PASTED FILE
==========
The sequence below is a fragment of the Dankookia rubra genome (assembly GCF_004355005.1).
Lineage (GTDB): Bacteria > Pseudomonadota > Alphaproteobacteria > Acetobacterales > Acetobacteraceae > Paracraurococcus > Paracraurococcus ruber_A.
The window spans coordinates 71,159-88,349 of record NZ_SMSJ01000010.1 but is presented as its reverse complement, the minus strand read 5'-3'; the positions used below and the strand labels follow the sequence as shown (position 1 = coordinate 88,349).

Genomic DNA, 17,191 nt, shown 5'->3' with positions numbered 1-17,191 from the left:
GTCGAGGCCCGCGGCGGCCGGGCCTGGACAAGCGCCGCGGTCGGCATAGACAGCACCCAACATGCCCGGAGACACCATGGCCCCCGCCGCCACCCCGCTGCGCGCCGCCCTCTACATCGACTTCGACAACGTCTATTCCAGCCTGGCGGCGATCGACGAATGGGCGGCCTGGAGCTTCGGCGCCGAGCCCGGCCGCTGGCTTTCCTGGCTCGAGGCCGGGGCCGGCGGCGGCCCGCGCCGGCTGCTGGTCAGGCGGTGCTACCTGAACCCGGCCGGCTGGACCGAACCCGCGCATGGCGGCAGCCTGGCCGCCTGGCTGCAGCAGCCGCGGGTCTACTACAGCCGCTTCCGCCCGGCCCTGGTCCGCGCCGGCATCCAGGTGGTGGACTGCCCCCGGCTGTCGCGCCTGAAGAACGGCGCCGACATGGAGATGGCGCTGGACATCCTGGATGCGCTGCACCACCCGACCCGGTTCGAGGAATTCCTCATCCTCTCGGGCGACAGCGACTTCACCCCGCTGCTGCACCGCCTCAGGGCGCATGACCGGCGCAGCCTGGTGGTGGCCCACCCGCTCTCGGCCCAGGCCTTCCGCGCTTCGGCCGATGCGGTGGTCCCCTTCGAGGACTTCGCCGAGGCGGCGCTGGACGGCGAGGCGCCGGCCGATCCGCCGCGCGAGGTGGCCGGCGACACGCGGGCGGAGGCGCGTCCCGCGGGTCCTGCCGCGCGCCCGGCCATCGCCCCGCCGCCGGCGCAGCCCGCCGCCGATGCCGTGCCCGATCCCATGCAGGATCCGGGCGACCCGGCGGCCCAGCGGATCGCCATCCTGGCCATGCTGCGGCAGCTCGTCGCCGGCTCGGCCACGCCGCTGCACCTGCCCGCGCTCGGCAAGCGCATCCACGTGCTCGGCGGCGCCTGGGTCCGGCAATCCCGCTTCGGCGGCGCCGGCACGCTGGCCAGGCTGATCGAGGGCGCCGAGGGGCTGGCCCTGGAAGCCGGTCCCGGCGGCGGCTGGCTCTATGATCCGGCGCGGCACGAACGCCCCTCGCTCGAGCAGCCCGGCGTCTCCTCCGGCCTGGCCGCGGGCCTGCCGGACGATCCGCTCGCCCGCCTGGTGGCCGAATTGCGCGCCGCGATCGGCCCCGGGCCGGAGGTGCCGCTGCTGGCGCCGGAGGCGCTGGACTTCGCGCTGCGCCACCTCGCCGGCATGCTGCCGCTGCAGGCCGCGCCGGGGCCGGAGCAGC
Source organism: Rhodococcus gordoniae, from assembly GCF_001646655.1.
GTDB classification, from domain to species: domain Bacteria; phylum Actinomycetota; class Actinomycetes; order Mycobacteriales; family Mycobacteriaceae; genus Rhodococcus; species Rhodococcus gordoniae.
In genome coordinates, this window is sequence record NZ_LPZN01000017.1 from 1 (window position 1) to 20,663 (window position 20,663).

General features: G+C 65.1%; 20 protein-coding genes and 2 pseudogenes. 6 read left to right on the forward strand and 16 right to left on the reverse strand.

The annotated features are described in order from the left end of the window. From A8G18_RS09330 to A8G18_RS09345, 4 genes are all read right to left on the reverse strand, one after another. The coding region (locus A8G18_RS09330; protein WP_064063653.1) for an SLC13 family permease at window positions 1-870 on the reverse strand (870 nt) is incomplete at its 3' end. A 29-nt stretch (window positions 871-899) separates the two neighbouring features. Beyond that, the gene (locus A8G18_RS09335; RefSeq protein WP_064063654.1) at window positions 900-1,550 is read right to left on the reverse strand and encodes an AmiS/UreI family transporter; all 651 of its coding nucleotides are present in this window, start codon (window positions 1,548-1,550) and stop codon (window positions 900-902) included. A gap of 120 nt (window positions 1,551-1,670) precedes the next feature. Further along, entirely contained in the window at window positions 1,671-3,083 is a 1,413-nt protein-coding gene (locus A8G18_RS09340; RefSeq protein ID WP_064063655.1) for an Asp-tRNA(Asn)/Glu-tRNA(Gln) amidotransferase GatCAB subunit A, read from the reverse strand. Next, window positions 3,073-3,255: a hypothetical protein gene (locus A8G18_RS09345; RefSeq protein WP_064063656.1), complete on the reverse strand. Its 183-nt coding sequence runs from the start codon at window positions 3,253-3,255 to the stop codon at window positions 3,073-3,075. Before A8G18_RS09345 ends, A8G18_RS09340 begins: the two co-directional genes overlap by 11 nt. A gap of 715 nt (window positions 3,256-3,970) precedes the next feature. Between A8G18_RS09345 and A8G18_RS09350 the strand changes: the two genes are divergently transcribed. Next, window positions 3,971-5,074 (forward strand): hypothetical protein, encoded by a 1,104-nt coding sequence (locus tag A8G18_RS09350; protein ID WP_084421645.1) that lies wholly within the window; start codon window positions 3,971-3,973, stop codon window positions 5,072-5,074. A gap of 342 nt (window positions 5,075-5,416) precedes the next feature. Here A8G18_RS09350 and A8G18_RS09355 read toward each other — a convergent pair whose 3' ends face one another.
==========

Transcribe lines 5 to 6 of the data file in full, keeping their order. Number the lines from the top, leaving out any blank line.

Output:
GTCGAGGCCCGCGGCGGCCGGGCCTGGACAAGCGCCGCGGTCGGCATAGACAGCACCCAACATGCCCGGAGACACCATGGCCCCCGCCGCCACCCCGCTGCGCGCCGCCCTCTACATCGACTTCGACAACGTCTATTCCAGCCTGGCGGCGATCGACGAATGGGCGGCCTGGAGCTTCGGCGCCGAGCCCGGCCGCTGGCTTTCCTGGCTCGAGGCCGGGGCCGGCGGCGGCCCGCGCCGGCTGCTGGTCAGGCGGTGCTACCTGAACCCGGCCGGCTGGACCGAACCCGCGCATGGCGGCAGCCTGGCCGCCTGGCTGCAGCAGCCGCGGGTCTACTACAGCCGCTTCCGCCCGGCCCTGGTCCGCGCCGGCATCCAGGTGGTGGACTGCCCCCGGCTGTCGCGCCTGAAGAACGGCGCCGACATGGAGATGGCGCTGGACATCCTGGATGCGCTGCACCACCCGACCCGGTTCGAGGAATTCCTCATCCTCTCGGGCGACAGCGACTTCACCCCGCTGCTGCACCGCCTCAGGGCGCATGACCGGCGCAGCCTGGTGGTGGCCCACCCGCTCTCGGCCCAGGCCTTCCGCGCTTCGGCCGATGCGGTGGTCCCCTTCGAGGACTTCGCCGAGGCGGCGCTGGACGGCGAGGCGCCGGCCGATCCGCCGCGCGAGGTGGCCGGCGACACGCGGGCGGAGGCGCGTCCCGCGGGTCCTGCCGCGCGCCCGGCCATCGCCCCGCCGCCGGCGCAGCCCGCCGCCGATGCCGTGCCCGATCCCATGCAGGATCCGGGCGACCCGGCGGCCCAGCGGATCGCCATCCTGGCCATGCTGCGGCAGCTCGTCGCCGGCTCGGCCACGCCGCTGCACCTGCCCGCGCTCGGCAAGCGCATCCACGTGCTCGGCGGCGCCTGGGTCCGGCAATCCCGCTTCGGCGGCGCCGGCACGCTGGCCAGGCTGATCGAGGGCGCCGAGGGGCTGGCCCTGGAAGCCGGTCCCGGCGGCGGCTGGCTCTATGATCCGGCGCGGCACGAACGCCCCTCGCTCGAGCAGCCCGGCGTCTCCTCCGGCCTGGCCGCGGGCCTGCCGGACGATCCGCTCGCCCGCCTGGTGGCCGAATTGCGCGCCGCGATCGGCCCCGGGCCGGAGGTGCCGCTGCTGGCGCCGGAGGCGCTGGACTTCGCGCTGCGCCACCTCGCCGGCATGCTGCCGCTGCAGGCCGCGCCGGGGCCGGAGCAGC
Source organism: Rhodococcus gordoniae, from assembly GCF_001646655.1.